A time for dress up, for all ages! Children and adults alike have a holiday that gives them a chance to show up to your door as the hero Superman- or better yet-the ice princess Elsa.
Halloween is well known throughout the world. Here in America the typical Halloween is the costumes, parties, and trick-or-treating throughout the neighborhoods.
In 800 BC, it was known to be Samhain (Saw-in). Samhain was supposedly what gave dark spirits the opportunity to find an escape clause. At this age the theory was that during the summer months, the sun would push away these dark spirits. Once this Samhain was spread throughout, the name was changed to ‘All Saints’ Day’ by the Catholic Church. November 1st and the eve before was given the name ‘Allhallows Eve’. Halloween is the shortened word for it that is used to this day.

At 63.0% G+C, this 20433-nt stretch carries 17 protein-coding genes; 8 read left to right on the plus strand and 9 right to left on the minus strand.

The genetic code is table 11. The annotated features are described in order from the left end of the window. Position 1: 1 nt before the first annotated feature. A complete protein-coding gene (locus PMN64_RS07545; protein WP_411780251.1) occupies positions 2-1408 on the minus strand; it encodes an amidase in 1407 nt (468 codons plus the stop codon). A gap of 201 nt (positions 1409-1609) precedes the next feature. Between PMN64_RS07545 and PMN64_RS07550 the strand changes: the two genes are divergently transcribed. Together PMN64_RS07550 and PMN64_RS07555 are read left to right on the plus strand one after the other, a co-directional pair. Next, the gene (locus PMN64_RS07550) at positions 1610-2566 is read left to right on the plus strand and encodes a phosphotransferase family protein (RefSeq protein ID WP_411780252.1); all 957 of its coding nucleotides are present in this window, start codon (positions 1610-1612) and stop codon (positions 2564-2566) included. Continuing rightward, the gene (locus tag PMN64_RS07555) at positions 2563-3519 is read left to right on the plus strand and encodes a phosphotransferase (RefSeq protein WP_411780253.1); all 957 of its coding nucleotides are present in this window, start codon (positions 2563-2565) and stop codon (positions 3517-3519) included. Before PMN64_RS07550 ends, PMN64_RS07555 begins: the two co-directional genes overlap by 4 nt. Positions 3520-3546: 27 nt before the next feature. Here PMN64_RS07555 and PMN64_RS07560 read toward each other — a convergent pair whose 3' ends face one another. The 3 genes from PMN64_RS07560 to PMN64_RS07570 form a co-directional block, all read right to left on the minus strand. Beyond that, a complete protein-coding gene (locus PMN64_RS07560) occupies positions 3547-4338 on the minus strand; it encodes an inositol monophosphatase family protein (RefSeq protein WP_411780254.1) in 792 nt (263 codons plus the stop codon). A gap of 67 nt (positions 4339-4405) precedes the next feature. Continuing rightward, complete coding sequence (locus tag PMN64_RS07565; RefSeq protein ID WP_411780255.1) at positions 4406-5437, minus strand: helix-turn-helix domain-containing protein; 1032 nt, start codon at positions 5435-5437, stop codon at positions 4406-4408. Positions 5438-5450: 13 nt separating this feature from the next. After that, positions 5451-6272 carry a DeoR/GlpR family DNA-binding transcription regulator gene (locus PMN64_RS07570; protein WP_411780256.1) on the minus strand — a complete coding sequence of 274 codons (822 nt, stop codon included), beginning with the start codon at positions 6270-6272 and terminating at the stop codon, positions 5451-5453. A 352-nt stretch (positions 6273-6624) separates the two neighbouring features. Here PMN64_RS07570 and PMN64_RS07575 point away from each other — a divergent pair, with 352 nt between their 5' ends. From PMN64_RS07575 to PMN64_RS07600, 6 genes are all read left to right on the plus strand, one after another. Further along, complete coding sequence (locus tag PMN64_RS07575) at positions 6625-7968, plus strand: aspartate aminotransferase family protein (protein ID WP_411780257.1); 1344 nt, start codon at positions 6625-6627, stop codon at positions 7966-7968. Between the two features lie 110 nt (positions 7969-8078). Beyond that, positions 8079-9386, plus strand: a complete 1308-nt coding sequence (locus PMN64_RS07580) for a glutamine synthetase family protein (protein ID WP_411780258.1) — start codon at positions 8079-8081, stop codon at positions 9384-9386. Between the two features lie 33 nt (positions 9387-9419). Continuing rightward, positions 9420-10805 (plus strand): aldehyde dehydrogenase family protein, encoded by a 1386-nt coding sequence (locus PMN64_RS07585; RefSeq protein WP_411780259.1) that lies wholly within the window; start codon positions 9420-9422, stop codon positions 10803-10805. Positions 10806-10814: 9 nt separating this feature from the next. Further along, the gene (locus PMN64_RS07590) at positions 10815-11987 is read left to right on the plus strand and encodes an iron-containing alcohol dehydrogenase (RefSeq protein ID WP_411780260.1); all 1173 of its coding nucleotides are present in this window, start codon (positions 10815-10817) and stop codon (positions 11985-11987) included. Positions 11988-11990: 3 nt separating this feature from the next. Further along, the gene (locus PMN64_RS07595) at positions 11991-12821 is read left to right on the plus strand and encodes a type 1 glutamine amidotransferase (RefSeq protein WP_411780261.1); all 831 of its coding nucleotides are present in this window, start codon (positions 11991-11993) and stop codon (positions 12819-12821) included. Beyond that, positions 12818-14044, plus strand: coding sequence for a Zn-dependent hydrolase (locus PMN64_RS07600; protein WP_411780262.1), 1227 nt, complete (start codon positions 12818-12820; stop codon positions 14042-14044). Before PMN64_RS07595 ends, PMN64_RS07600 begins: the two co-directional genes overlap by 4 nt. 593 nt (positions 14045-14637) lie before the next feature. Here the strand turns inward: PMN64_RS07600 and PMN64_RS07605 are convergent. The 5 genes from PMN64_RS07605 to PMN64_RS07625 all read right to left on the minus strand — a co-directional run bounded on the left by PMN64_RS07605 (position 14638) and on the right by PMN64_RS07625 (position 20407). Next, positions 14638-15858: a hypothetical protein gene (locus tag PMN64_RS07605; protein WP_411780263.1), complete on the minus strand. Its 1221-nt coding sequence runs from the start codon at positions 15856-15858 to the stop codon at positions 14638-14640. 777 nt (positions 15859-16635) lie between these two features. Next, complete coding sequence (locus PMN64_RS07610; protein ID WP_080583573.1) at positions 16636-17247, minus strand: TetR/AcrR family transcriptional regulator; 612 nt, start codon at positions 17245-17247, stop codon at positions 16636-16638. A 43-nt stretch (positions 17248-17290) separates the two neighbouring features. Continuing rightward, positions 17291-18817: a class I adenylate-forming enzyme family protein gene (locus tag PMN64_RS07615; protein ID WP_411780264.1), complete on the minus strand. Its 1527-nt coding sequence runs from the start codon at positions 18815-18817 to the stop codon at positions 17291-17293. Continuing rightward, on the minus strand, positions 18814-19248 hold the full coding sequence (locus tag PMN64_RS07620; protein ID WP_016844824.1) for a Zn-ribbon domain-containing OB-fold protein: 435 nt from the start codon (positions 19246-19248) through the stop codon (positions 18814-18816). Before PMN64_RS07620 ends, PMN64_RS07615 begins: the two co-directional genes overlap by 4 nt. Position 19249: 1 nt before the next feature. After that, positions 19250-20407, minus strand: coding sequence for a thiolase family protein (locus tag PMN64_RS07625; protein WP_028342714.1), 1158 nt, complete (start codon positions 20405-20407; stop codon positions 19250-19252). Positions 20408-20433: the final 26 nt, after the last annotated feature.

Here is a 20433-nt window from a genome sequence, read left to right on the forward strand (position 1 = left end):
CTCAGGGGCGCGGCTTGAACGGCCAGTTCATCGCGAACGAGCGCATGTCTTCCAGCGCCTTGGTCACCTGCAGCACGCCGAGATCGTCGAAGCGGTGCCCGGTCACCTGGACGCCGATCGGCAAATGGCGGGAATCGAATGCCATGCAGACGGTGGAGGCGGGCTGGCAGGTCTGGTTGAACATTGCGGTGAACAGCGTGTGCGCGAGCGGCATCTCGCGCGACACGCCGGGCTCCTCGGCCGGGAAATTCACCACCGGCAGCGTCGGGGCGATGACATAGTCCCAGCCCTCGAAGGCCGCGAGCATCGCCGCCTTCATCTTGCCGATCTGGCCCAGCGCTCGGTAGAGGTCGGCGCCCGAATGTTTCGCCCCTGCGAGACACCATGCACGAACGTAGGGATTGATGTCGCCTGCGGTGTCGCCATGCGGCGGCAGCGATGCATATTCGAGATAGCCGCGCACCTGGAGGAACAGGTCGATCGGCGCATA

Despite the changes made to Halloween, the basic principles of it still remain each year.
Halloween is considered a magical day in Australia. Much like the cookies and milk for Santa, bread and water is left for the deceased who decide to visit. China shows the same respect on Halloween (over there they call it Teng Chieh). More food and water are made and placed by photographs of dead family, honoring those that died.
China, however, doesn’t stop there; lanterns and bonfires are used to light up a path to guide these spirit tourists.
You see, Halloween does not limit itself to allow undisciplined amounts of candy or wonderfully crafted jack-o-lanterns.
England get’s creative and they make jack-o-lanterns out of beets, which they call punkies.
France, well, they are a little rebellious. Does house-to-house to trick-or-treat each year get a little too boring? How about trying store-to-store? Now that sounds fun!
Oh, but don’t forget to put your knives away on this beloved Halloween. Germany is certain to make sure of this-they wish to keep the spirits visiting unharmed.
Whether you like in a shack in the middle of the road or in an American home, there are tons of ways you can celebrate Halloween!